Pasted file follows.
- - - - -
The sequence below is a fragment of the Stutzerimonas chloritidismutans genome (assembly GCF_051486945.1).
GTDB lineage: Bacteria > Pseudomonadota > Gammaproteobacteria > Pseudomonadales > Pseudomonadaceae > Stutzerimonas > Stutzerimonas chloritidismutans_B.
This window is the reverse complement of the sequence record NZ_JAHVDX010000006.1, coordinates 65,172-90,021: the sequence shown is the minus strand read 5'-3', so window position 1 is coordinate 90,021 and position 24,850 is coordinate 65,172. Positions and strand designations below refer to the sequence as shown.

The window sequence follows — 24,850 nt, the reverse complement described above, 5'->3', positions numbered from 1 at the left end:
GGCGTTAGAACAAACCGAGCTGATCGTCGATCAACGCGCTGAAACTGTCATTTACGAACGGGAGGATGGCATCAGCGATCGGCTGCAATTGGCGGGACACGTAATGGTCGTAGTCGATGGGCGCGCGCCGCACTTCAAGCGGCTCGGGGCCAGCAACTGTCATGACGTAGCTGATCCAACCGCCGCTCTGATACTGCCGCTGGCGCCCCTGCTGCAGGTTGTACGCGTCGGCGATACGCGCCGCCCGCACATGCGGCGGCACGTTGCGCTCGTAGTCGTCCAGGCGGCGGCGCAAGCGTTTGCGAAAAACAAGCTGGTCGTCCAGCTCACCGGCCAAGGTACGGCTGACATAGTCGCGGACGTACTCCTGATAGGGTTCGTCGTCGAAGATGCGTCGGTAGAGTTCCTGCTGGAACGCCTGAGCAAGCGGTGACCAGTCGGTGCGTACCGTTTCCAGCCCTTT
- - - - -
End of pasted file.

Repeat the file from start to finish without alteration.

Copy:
The sequence below is a fragment of the Stutzerimonas chloritidismutans genome (assembly GCF_051486945.1).
GTDB lineage: Bacteria > Pseudomonadota > Gammaproteobacteria > Pseudomonadales > Pseudomonadaceae > Stutzerimonas > Stutzerimonas chloritidismutans_B.
This window is the reverse complement of the sequence record NZ_JAHVDX010000006.1, coordinates 65,172-90,021: the sequence shown is the minus strand read 5'-3', so window position 1 is coordinate 90,021 and position 24,850 is coordinate 65,172. Positions and strand designations below refer to the sequence as shown.

The window sequence follows — 24,850 nt, the reverse complement described above, 5'->3', positions numbered from 1 at the left end:
GGCGTTAGAACAAACCGAGCTGATCGTCGATCAACGCGCTGAAACTGTCATTTACGAACGGGAGGATGGCATCAGCGATCGGCTGCAATTGGCGGGACACGTAATGGTCGTAGTCGATGGGCGCGCGCCGCACTTCAAGCGGCTCGGGGCCAGCAACTGTCATGACGTAGCTGATCCAACCGCCGCTCTGATACTGCCGCTGGCGCCCCTGCTGCAGGTTGTACGCGTCGGCGATACGCGCCGCCCGCACATGCGGCGGCACGTTGCGCTCGTAGTCGTCCAGGCGGCGGCGCAAGCGTTTGCGAAAAACAAGCTGGTCGTCCAGCTCACCGGCCAAGGTACGGCTGACATAGTCGCGGACGTACTCCTGATAGGGTTCGTCGTCGAAGATGCGTCGGTAGAGTTCCTGCTGGAACGCCTGAGCAAGCGGTGACCAGTCGGTGCGTACCGTTTCCAGCCCTTT